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Keywords:

  • idiopathic Parkinson's disease (PD);
  • phenotypic description;
  • disease progression;
  • etiology;
  • population-based study

Abstract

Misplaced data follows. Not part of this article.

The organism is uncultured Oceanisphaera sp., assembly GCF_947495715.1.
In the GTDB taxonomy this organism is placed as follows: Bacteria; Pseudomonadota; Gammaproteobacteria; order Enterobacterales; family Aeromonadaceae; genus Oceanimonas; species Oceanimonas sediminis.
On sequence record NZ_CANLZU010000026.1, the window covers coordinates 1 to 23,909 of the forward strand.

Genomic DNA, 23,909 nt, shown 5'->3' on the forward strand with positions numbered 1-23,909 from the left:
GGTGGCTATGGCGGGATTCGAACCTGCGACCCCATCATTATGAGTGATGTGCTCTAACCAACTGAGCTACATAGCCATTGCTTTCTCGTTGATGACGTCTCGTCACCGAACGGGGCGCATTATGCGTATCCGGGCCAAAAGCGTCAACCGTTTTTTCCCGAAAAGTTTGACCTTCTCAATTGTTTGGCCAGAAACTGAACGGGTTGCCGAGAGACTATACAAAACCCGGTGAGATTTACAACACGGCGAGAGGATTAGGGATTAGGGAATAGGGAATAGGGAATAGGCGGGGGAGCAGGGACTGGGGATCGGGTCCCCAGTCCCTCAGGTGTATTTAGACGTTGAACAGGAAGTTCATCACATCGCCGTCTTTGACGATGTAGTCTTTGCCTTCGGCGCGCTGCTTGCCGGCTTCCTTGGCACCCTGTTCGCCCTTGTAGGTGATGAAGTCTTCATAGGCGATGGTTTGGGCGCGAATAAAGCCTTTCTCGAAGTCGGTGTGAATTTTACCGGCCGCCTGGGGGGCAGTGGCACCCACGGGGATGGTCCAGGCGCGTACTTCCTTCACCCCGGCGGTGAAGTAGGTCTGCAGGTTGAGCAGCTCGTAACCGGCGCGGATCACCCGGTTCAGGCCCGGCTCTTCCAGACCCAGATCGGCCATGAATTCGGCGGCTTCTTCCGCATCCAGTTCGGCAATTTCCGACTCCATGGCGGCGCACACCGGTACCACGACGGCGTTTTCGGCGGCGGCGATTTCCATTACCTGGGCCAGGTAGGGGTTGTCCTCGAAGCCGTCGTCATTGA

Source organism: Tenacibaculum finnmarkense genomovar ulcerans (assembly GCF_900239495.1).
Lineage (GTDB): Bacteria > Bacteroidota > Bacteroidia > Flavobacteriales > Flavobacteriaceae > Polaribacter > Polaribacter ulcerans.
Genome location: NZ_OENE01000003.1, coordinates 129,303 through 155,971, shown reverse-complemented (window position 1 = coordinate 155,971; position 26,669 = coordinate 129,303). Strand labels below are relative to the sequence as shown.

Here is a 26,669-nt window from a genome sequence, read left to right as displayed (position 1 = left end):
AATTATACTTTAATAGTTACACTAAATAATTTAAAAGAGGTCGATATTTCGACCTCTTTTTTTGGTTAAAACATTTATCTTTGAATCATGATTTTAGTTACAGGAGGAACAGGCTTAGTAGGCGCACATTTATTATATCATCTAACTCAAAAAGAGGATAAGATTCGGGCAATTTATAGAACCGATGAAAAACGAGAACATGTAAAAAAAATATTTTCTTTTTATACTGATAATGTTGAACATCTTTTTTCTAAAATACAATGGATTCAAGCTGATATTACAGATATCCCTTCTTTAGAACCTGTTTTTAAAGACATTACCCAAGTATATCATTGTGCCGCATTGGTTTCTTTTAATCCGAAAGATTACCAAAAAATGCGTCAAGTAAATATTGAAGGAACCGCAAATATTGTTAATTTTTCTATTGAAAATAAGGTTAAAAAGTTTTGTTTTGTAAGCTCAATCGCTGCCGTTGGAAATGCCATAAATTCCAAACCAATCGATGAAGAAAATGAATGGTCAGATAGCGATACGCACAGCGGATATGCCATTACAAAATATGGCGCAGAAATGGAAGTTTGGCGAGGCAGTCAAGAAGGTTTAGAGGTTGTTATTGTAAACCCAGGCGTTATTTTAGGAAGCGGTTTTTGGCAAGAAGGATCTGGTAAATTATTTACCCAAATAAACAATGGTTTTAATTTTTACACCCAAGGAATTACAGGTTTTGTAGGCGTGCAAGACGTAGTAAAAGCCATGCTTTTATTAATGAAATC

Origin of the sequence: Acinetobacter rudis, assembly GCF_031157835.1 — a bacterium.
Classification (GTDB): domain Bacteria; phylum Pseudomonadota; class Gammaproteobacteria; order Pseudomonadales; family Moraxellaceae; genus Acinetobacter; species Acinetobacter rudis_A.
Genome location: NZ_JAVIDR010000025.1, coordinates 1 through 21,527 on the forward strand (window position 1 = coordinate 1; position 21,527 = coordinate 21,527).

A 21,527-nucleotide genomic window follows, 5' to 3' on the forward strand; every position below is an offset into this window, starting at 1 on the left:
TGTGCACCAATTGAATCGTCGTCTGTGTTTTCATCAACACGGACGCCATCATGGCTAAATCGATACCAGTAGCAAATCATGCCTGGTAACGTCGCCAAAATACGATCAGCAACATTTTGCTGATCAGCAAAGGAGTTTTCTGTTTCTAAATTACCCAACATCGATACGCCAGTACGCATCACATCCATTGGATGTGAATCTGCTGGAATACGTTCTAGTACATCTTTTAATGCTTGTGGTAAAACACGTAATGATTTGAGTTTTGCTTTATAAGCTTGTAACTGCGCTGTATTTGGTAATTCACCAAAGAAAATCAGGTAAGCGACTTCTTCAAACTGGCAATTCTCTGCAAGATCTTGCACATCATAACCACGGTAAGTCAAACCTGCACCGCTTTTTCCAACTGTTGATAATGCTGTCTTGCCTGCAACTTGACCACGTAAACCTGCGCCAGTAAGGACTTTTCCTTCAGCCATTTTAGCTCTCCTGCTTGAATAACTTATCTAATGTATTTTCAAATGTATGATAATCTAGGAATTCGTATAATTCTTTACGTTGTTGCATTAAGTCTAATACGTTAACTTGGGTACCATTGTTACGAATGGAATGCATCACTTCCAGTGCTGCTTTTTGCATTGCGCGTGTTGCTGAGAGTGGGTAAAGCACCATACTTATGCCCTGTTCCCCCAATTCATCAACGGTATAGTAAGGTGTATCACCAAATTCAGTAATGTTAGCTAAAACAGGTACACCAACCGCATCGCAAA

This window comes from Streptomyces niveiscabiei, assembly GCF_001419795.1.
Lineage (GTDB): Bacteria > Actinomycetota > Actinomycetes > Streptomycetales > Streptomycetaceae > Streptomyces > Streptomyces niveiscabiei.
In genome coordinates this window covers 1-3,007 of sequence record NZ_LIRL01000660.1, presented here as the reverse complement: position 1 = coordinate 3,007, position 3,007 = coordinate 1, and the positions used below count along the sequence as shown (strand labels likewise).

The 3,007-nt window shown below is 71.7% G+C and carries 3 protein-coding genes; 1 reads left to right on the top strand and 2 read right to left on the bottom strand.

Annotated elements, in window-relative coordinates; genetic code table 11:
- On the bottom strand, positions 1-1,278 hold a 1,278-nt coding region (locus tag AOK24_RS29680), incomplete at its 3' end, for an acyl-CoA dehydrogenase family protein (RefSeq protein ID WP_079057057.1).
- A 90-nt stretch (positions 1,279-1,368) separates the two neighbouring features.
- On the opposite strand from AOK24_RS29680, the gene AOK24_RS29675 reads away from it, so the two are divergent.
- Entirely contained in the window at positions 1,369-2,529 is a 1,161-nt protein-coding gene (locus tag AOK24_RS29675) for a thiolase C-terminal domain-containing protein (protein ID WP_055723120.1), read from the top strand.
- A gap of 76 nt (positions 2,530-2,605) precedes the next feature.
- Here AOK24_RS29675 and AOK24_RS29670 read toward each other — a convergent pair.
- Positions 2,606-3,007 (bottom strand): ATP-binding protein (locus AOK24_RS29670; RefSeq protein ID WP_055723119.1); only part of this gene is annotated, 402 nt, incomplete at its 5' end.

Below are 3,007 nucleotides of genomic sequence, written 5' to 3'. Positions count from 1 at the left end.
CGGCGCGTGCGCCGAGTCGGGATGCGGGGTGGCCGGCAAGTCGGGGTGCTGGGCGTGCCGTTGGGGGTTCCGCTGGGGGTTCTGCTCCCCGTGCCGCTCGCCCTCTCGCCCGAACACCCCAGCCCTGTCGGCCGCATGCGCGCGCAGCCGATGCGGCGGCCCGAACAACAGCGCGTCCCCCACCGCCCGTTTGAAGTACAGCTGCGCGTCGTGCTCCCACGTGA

There is considerable variation in the phenotypic appearance of individuals with idiopathic Parkinson's disease (PD), which may translate into differences in disease progression in addition to underlying disease etiology. In this publication, we report on the demographic and clinical characteristics of 162 individuals diagnosed with clinically probable PD from January 1998 to June 2003 who resided in predominantly rural communities in central California. The majority of the subjects were Caucasian, male, and between 60 and 79 years of age. The akinetic–rigid and tremor-dominant subtypes were more common than the mixed subtype. The majority of subjects displayed motor signs of rigidity (92.0%), bradykinesia (95.7%), and gait problems (87.0%), whereas less than half (43.3%) of the subjects displayed a tremor. Three fourths of patients received a Hoehn and Yahr Scale score of Stage 2 or higher. One third of the patients were treated with levodopa, and patients under 60 years of age were more likely to be treated with dopamine agonists. Within 3 years after first diagnosis, 13% of subjects showed some signs of depression and 17% of subjects met criteria for mild dementia. Among our subjects, 17.3% reported a family history of PD in first- or second-degree relatives,15.4% a family history of essential tremor, and 14.2% of Alzheimer's disease. This study represents the most extensive phenotypic description of rural U.S. residents in the initial stages of PD who were recruited in a population-based manner; future follow-up may provide valuable information regarding the prognostic indication of these symptoms/signs and improve our understanding of the underlying etiology of PD. © 2005 Movement Disorder Society